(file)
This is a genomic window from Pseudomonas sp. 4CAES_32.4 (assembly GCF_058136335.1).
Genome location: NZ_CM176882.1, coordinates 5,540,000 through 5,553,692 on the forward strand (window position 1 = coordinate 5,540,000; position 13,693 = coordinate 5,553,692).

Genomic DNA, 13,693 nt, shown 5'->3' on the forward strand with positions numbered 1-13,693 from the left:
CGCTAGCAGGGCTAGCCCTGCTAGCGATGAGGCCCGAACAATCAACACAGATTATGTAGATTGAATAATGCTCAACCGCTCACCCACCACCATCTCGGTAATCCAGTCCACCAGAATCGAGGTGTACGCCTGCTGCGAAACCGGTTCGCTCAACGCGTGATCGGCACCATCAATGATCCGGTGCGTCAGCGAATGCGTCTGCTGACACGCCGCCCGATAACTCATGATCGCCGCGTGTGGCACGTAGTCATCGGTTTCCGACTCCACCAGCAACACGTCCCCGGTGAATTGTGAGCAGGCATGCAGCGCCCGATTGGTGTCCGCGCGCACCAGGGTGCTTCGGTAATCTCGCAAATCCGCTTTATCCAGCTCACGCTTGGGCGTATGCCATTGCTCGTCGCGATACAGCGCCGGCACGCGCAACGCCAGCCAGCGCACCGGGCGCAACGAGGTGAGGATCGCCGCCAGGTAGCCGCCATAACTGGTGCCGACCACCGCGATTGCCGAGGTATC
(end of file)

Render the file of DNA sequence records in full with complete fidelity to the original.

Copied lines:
This is a genomic window from Pseudomonas sp. 4CAES_32.4 (assembly GCF_058136335.1).
Genome location: NZ_CM176882.1, coordinates 5,540,000 through 5,553,692 on the forward strand (window position 1 = coordinate 5,540,000; position 13,693 = coordinate 5,553,692).

Genomic DNA, 13,693 nt, shown 5'->3' on the forward strand with positions numbered 1-13,693 from the left:
CGCTAGCAGGGCTAGCCCTGCTAGCGATGAGGCCCGAACAATCAACACAGATTATGTAGATTGAATAATGCTCAACCGCTCACCCACCACCATCTCGGTAATCCAGTCCACCAGAATCGAGGTGTACGCCTGCTGCGAAACCGGTTCGCTCAACGCGTGATCGGCACCATCAATGATCCGGTGCGTCAGCGAATGCGTCTGCTGACACGCCGCCCGATAACTCATGATCGCCGCGTGTGGCACGTAGTCATCGGTTTCCGACTCCACCAGCAACACGTCCCCGGTGAATTGTGAGCAGGCATGCAGCGCCCGATTGGTGTCCGCGCGCACCAGGGTGCTTCGGTAATCTCGCAAATCCGCTTTATCCAGCTCACGCTTGGGCGTATGCCATTGCTCGTCGCGATACAGCGCCGGCACGCGCAACGCCAGCCAGCGCACCGGGCGCAACGAGGTGAGGATCGCCGCCAGGTAGCCGCCATAACTGGTGCCGACCACCGCGATTGCCGAGGTATC